As they started to get on track, they turned their focus to the recipes, allowing Kimberly and Andres to take inspiration from their Cuban and Colombian backgrounds, respectively. “My husband loves to cook for me at home,” she said. “So we knew for a fact that he’d be the one cooking in the business and I would be the one on the customer service side, the design side, more of what I’m comfortable doing.” 

Despite her decision to stay out of the kitchen, Kimberly still drew on her mother’s cooking to contribute to the menu. “The recipes are from three generations passed down to my husband and I,” she said, adding, “My mom’s a delicious cook. At our home, she was the heart of the kitchen and she was always making us fresh, delicious cuisine.” 

Andres drew on his Colombian background to inform his decisions in the kitchen. “The [rest of the] menu came from recipes that he loved to cook with his family when he was a little kid,” Kimberly explained. “[For instance,] he knew how to make empanadas because he was raised in Colombia for the first 10 years of his life.”

Calibrating the menu meant keeping a close eye on the top sellers and making firm decisions on what would and wouldn’t be featured on the menu. “It was trial and error,” Kimberly said. “We used to have lentils on our food truck, but now we don’t even offer that. It’s only for catering.” Kimberly noted one particular menu item, a recipe for chicken wings that she got from her mom that had to be removed because “they weren’t a top seller.”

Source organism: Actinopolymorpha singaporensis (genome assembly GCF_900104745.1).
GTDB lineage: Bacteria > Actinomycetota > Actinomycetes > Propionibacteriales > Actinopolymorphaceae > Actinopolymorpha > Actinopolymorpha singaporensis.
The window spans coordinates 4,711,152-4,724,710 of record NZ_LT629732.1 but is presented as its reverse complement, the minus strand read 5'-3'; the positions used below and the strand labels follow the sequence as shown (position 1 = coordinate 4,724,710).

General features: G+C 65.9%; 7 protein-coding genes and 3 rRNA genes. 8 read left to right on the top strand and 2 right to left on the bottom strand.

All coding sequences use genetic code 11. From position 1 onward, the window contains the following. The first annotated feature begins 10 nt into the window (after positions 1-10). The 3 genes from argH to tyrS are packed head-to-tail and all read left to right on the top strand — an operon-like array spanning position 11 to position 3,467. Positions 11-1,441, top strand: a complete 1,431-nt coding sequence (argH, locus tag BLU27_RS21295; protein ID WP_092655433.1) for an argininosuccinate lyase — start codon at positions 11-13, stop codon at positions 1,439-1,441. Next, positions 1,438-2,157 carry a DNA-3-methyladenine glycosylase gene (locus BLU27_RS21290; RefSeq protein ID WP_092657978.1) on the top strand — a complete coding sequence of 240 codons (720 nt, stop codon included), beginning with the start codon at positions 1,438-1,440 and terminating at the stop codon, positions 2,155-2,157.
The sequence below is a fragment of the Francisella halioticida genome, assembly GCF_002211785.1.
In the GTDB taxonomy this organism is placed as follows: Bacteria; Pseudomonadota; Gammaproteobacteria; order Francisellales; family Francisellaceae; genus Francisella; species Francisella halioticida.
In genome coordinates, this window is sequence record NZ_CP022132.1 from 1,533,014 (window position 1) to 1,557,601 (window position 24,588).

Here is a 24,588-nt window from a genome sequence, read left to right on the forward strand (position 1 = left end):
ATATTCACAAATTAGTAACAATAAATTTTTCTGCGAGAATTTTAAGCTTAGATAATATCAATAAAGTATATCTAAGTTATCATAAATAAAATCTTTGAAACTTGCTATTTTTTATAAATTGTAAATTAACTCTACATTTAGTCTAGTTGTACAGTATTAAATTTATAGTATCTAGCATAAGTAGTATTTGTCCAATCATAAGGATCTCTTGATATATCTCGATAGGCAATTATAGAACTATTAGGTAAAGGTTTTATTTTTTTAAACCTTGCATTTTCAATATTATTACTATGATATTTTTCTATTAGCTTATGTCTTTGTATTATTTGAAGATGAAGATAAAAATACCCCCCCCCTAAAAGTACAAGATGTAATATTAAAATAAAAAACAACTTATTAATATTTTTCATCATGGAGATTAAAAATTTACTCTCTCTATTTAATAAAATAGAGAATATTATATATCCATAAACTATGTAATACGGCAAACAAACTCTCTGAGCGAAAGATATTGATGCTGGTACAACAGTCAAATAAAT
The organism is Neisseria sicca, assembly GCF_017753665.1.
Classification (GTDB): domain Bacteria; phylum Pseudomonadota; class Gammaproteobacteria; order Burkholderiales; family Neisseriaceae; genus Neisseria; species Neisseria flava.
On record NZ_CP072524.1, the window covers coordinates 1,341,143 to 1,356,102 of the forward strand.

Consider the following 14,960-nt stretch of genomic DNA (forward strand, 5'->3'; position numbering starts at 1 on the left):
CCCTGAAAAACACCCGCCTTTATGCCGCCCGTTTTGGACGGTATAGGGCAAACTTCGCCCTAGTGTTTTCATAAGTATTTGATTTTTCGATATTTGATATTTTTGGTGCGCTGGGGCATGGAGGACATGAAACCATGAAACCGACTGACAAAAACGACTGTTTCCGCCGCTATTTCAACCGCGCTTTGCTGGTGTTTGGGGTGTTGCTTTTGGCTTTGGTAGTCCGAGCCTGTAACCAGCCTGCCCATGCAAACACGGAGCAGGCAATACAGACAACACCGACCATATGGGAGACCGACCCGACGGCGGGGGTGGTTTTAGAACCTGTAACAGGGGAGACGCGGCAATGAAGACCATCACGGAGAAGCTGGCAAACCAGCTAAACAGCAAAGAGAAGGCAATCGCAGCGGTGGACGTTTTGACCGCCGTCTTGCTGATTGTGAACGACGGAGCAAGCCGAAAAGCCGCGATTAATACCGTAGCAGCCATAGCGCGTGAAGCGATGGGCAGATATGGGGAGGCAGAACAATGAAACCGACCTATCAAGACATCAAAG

Going in without any experience proved to be something of a benefit for the business because it allowed Kimberly and Andres to develop the food truck, and now catering company, the way they saw fit. “It’s been an evolution of just years, and now it’s the same. It doesn’t change.” However, for those looking to plan a party or an event, she clarified, “For catering purposes, there are many more items that we can cook.”

To learn more about how you can help elevate the Latinx community alongside El Jimador and the Latino Community Foundation, visit LCF.